sugo all’arrabbiata (arrabbiata sauce)

by sj

Arrabbiata, spicy, pungent, biting, delicious Arrabbiata…..which literally translates to “angry” in reference to it being a hot head of a sauce. This sauce is one of the many easy ways to adapt the basic sugo di pomodoro into something entirely different, a sauce for those days when you need some added zing in your life, or maybe to make you sweat and cool down from a hot day. Whatever the reason, this super easy and quick spin on tomato sauce will have your nose running and belly warm. Now you could just toss some chile flakes into your tomato sauce and call it donesies, but *yawn* how boring. A few extra minutes to add some extra stuff will really make things sing, so don’t be *yawn* be *hell yeah!*

sugo all'arrabbiata

Arrabbiata, spicy, pungent, biting, delicious Arrabbiata…..which literally translates to “angry” in reference to it being a hot head of a sauce. This sauce… 10 items or less sugo all’arrabbiata (arrabbiata sauce) European make it paper
yield: 2-4 Prep Time: Cooking Time:
Nutrition facts: 200 calories 20 grams fat
rating 5.0/5
( 3 voted )


1.5kg/950ml | 1 quart of sugo di pomodoro (or 1 qt of canned tomato sauce)

40g | ¼ cup finely chopped onion

10g | 1 Tbsp chopped garlic

32g | 3 Tbsp finely chopped red bell pepper

9g/10ml | 2 tsp olive oil

1-2g | ½-1 tsp crushed red pepper

1.5g | 4 arbol chiles, caps/stems removed

30g/ml | 2 Tbsp shaoxing cooking wine

2g | 1 ½  tsp italian seasoning

2.5g | 1 ½ tsp italian or greek oregano


Sautee onion, garlic, and bell pepper in olive oil over medium-high heat, just until garlic starts to brown

Add in arbol chiles and continue to cook until garlic is golden brown

Add in wine to deglaze pan, then add in remaining

Bring to a light boil/hard simmer over medium-high heat, then reduce heat to a simmer and cook for 15 minutes

Turn off heat and allow sauce to sit on burner for another 5 minutes

You can remove chiles or leave them in, and serve

Will keep refrigerated for 3-4 days and frozen for 3 months

The ingredients are pretty straight forward and you probably have them on hand (or can pick them up quick enough.) It starts with sugo di pomodoro, which you CAN sub with whatever basic plain jane tomato sauce you want, but don’t. To that we toss in some red bell pepper for richness and a little sweetness to help balance the heat and add depth, onion for texture and sweetness and enhances the tomato flavour further, garlic for zest, crushed red pepper AND arbol chiles for heat. Shaoxing wine (you can use cooking sherry if you need to) to bring out even more flavour from the tomatoes (alcohol helps extract certain aromatic flavour components in tomatoes) and to bring in a light bit of nuttiness. Finally, we have extra italian seasoning and greek oregano, because, yes. We want this to be an intense sauce, but still light, the herbs help to bring things back up a notch and keep it from being heavy.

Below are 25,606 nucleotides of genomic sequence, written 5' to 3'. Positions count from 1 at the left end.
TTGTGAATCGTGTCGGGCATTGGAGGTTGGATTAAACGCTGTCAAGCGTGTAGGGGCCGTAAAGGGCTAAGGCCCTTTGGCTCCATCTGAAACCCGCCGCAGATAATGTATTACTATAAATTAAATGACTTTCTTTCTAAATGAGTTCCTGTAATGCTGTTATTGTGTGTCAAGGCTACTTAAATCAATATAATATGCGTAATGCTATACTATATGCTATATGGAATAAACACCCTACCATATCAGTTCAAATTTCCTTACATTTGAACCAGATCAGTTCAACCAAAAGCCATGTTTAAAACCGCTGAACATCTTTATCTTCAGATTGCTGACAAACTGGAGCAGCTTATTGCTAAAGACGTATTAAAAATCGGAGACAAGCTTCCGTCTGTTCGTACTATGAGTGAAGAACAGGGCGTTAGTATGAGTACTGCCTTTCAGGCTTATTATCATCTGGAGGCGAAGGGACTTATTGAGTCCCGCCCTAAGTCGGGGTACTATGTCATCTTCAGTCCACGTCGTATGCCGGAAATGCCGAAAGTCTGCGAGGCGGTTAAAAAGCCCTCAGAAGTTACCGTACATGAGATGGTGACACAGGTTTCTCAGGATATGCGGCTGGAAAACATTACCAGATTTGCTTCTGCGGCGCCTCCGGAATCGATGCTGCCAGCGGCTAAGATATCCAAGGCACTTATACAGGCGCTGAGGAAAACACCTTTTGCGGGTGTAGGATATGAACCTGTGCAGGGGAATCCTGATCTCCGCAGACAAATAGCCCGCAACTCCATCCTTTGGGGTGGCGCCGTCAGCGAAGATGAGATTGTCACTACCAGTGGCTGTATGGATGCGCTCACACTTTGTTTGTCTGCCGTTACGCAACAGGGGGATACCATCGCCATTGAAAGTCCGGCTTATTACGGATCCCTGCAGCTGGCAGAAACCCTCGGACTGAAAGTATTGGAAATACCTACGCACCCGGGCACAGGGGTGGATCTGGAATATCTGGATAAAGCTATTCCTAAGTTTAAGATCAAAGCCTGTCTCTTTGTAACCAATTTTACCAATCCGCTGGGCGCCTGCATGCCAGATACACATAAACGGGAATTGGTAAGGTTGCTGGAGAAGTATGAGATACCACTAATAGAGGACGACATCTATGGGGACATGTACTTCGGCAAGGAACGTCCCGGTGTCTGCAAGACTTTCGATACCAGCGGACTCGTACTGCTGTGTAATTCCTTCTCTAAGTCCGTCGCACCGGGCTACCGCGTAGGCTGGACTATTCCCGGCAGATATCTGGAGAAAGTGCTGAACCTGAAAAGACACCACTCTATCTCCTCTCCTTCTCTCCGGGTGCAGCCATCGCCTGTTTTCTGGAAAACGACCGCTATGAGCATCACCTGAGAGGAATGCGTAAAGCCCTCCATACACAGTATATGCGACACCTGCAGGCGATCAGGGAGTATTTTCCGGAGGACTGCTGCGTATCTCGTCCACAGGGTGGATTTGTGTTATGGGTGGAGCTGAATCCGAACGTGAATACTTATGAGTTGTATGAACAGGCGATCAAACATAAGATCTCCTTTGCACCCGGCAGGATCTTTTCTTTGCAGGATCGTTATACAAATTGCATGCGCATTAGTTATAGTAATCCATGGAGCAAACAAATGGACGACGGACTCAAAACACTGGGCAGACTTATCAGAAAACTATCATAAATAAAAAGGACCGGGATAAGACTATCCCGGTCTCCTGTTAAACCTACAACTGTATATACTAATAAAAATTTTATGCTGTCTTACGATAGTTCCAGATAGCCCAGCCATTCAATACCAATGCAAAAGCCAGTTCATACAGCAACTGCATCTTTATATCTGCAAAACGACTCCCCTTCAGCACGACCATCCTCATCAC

The onion, garlic,and bell pepper get sauteed with the olive oil over medium-high heat (make sure to stir quite a bit) just until you start to see some brown edges on the garlic, when you do, through in you arbol chiles and crushed red pepper, this will help to toast the chiles a little and help to bloom their flavours. If you want a milder sauce, use the lesser amount of crushed red pepper OR you can leave it out, but keep the arbol chiles, they add more flavour than the flakes and really help to make this version extra yum. Once your garlic is golden brown, deglaze the pan with your wine, and then toss in the remaining ingredients, bring it up to a hard simmer/light boil and reduce the heat to maintain a light simmer and cook for 15 minutes. The goal is to finish softening the onion and pepper, and reduce the sauce, we don’t want to caramelise the tomatoes too much here, they should remain bright and red, no brick brown tones here. After cooking, simply turn off the heat and allow it sit on the burner for another five minutes to continue thickening a little. This sauce should be pretty thick. You can remove the arbol pods or leave them in and pick out as you go, you won’t wanna eat them, they’re kinda tough and very hot.

You can switch this up in many different ways, you can add thyme for more herbal notes, fresh basil for a delightful play on sweet and summery with heat, you can toss in some mushroom granules or anchovy paste for a richer heartier sauce….the possibilities are endless. This also makes a fantastic sauce for lasagna or other baked pastas, just skip the simmering and use it directly after mixing everything in the pan. As a last suggestion, it’s crazy good with some cream thrown in, giving you a beautiful pink creamy, spicy, tomato sauce….it’s just totally nom.

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